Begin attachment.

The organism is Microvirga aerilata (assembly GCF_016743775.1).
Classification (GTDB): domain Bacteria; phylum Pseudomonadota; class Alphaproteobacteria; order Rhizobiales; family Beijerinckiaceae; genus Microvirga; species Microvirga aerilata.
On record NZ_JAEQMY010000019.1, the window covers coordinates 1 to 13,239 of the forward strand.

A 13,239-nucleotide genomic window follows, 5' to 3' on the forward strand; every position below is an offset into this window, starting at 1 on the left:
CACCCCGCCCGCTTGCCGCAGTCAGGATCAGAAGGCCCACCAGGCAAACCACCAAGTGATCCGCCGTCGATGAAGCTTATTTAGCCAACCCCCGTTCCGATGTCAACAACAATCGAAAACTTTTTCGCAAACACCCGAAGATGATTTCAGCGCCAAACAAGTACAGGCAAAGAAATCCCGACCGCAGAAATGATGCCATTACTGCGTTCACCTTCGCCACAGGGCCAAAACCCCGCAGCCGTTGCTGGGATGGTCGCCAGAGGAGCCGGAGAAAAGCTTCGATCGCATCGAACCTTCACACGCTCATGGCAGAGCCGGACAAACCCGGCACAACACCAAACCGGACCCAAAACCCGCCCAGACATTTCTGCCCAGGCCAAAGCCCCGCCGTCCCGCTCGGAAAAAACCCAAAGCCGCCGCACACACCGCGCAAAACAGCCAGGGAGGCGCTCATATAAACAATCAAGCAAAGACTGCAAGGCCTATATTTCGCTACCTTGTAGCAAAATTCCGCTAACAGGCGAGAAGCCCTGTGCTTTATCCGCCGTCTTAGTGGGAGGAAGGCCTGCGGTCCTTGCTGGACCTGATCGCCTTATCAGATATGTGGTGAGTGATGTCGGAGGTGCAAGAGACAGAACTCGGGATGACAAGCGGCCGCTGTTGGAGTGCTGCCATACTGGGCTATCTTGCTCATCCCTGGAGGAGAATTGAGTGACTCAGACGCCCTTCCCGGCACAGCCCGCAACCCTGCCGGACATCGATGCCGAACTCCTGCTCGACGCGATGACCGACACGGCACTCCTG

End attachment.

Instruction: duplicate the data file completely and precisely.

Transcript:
The organism is Microvirga aerilata (assembly GCF_016743775.1).
Classification (GTDB): domain Bacteria; phylum Pseudomonadota; class Alphaproteobacteria; order Rhizobiales; family Beijerinckiaceae; genus Microvirga; species Microvirga aerilata.
On record NZ_JAEQMY010000019.1, the window covers coordinates 1 to 13,239 of the forward strand.

A 13,239-nucleotide genomic window follows, 5' to 3' on the forward strand; every position below is an offset into this window, starting at 1 on the left:
CACCCCGCCCGCTTGCCGCAGTCAGGATCAGAAGGCCCACCAGGCAAACCACCAAGTGATCCGCCGTCGATGAAGCTTATTTAGCCAACCCCCGTTCCGATGTCAACAACAATCGAAAACTTTTTCGCAAACACCCGAAGATGATTTCAGCGCCAAACAAGTACAGGCAAAGAAATCCCGACCGCAGAAATGATGCCATTACTGCGTTCACCTTCGCCACAGGGCCAAAACCCCGCAGCCGTTGCTGGGATGGTCGCCAGAGGAGCCGGAGAAAAGCTTCGATCGCATCGAACCTTCACACGCTCATGGCAGAGCCGGACAAACCCGGCACAACACCAAACCGGACCCAAAACCCGCCCAGACATTTCTGCCCAGGCCAAAGCCCCGCCGTCCCGCTCGGAAAAAACCCAAAGCCGCCGCACACACCGCGCAAAACAGCCAGGGAGGCGCTCATATAAACAATCAAGCAAAGACTGCAAGGCCTATATTTCGCTACCTTGTAGCAAAATTCCGCTAACAGGCGAGAAGCCCTGTGCTTTATCCGCCGTCTTAGTGGGAGGAAGGCCTGCGGTCCTTGCTGGACCTGATCGCCTTATCAGATATGTGGTGAGTGATGTCGGAGGTGCAAGAGACAGAACTCGGGATGACAAGCGGCCGCTGTTGGAGTGCTGCCATACTGGGCTATCTTGCTCATCCCTGGAGGAGAATTGAGTGACTCAGACGCCCTTCCCGGCACAGCCCGCAACCCTGCCGGACATCGATGCCGAACTCCTGCTCGACGCGATGACCGACACGGCACTCCTG